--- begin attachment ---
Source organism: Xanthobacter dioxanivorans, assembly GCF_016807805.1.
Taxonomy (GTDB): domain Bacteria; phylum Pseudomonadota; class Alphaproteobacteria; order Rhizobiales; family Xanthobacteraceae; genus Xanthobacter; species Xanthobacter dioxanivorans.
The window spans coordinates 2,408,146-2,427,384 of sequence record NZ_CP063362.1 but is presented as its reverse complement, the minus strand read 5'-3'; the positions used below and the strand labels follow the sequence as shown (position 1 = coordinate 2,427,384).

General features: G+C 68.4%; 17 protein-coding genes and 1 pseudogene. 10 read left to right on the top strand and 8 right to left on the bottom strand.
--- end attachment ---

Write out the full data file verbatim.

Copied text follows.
Source organism: Xanthobacter dioxanivorans, assembly GCF_016807805.1.
Taxonomy (GTDB): domain Bacteria; phylum Pseudomonadota; class Alphaproteobacteria; order Rhizobiales; family Xanthobacteraceae; genus Xanthobacter; species Xanthobacter dioxanivorans.
The window spans coordinates 2,408,146-2,427,384 of sequence record NZ_CP063362.1 but is presented as its reverse complement, the minus strand read 5'-3'; the positions used below and the strand labels follow the sequence as shown (position 1 = coordinate 2,427,384).

General features: G+C 68.4%; 17 protein-coding genes and 1 pseudogene. 10 read left to right on the top strand and 8 right to left on the bottom strand.